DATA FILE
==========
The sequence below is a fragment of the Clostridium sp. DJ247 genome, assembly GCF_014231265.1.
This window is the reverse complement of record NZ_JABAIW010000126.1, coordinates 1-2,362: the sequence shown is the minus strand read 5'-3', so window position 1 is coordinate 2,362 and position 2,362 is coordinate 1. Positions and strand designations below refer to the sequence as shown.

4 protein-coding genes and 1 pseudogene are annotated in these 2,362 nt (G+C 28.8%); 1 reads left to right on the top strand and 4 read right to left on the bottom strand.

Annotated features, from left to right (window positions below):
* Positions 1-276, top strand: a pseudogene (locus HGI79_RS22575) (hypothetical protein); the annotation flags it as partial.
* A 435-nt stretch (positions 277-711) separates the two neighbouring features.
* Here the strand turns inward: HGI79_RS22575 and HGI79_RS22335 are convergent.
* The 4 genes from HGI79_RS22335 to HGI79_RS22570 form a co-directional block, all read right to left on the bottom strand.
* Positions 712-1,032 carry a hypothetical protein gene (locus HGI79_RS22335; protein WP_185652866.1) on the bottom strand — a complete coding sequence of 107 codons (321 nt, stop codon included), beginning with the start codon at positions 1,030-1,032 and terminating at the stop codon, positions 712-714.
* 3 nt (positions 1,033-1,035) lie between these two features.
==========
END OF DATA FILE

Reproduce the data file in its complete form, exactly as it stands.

The sequence below is a fragment of the Clostridium sp. DJ247 genome, assembly GCF_014231265.1.
This window is the reverse complement of record NZ_JABAIW010000126.1, coordinates 1-2,362: the sequence shown is the minus strand read 5'-3', so window position 1 is coordinate 2,362 and position 2,362 is coordinate 1. Positions and strand designations below refer to the sequence as shown.

4 protein-coding genes and 1 pseudogene are annotated in these 2,362 nt (G+C 28.8%); 1 reads left to right on the top strand and 4 read right to left on the bottom strand.

Annotated features, from left to right (window positions below):
* Positions 1-276, top strand: a pseudogene (locus HGI79_RS22575) (hypothetical protein); the annotation flags it as partial.
* A 435-nt stretch (positions 277-711) separates the two neighbouring features.
* Here the strand turns inward: HGI79_RS22575 and HGI79_RS22335 are convergent.
* The 4 genes from HGI79_RS22335 to HGI79_RS22570 form a co-directional block, all read right to left on the bottom strand.
* Positions 712-1,032 carry a hypothetical protein gene (locus HGI79_RS22335; protein WP_185652866.1) on the bottom strand — a complete coding sequence of 107 codons (321 nt, stop codon included), beginning with the start codon at positions 1,030-1,032 and terminating at the stop codon, positions 712-714.
* 3 nt (positions 1,033-1,035) lie between these two features.